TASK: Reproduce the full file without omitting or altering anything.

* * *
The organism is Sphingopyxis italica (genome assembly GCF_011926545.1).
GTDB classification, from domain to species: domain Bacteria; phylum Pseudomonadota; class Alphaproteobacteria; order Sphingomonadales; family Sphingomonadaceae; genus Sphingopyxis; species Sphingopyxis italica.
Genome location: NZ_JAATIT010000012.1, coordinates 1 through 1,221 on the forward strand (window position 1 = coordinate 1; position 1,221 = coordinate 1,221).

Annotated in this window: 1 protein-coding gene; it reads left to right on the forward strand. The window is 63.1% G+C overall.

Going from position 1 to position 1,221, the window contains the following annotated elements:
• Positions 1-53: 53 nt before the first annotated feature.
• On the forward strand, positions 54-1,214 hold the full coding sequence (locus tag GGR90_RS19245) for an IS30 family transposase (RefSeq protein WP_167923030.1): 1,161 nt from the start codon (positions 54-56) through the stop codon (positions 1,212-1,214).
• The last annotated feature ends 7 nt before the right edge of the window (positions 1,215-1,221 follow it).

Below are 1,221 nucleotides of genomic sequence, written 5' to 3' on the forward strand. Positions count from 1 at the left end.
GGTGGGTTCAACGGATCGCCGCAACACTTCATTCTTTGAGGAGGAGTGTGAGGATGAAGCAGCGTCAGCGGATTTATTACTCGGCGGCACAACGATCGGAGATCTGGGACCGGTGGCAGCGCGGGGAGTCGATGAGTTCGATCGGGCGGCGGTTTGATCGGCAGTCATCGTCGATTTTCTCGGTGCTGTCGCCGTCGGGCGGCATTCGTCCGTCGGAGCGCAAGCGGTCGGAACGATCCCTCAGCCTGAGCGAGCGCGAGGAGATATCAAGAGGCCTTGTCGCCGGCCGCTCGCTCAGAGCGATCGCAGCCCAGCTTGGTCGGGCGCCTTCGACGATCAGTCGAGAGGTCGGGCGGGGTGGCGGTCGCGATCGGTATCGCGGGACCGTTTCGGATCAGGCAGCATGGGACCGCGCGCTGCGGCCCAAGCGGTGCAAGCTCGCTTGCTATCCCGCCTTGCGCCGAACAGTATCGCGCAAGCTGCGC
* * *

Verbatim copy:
The organism is Sphingopyxis italica (genome assembly GCF_011926545.1).
GTDB classification, from domain to species: domain Bacteria; phylum Pseudomonadota; class Alphaproteobacteria; order Sphingomonadales; family Sphingomonadaceae; genus Sphingopyxis; species Sphingopyxis italica.
Genome location: NZ_JAATIT010000012.1, coordinates 1 through 1,221 on the forward strand (window position 1 = coordinate 1; position 1,221 = coordinate 1,221).

Annotated in this window: 1 protein-coding gene; it reads left to right on the forward strand. The window is 63.1% G+C overall.

Going from position 1 to position 1,221, the window contains the following annotated elements:
• Positions 1-53: 53 nt before the first annotated feature.
• On the forward strand, positions 54-1,214 hold the full coding sequence (locus tag GGR90_RS19245) for an IS30 family transposase (RefSeq protein WP_167923030.1): 1,161 nt from the start codon (positions 54-56) through the stop codon (positions 1,212-1,214).
• The last annotated feature ends 7 nt before the right edge of the window (positions 1,215-1,221 follow it).

Below are 1,221 nucleotides of genomic sequence, written 5' to 3' on the forward strand. Positions count from 1 at the left end.
GGTGGGTTCAACGGATCGCCGCAACACTTCATTCTTTGAGGAGGAGTGTGAGGATGAAGCAGCGTCAGCGGATTTATTACTCGGCGGCACAACGATCGGAGATCTGGGACCGGTGGCAGCGCGGGGAGTCGATGAGTTCGATCGGGCGGCGGTTTGATCGGCAGTCATCGTCGATTTTCTCGGTGCTGTCGCCGTCGGGCGGCATTCGTCCGTCGGAGCGCAAGCGGTCGGAACGATCCCTCAGCCTGAGCGAGCGCGAGGAGATATCAAGAGGCCTTGTCGCCGGCCGCTCGCTCAGAGCGATCGCAGCCCAGCTTGGTCGGGCGCCTTCGACGATCAGTCGAGAGGTCGGGCGGGGTGGCGGTCGCGATCGGTATCGCGGGACCGTTTCGGATCAGGCAGCATGGGACCGCGCGCTGCGGCCCAAGCGGTGCAAGCTCGCTTGCTATCCCGCCTTGCGCCGAACAGTATCGCGCAAGCTGCGC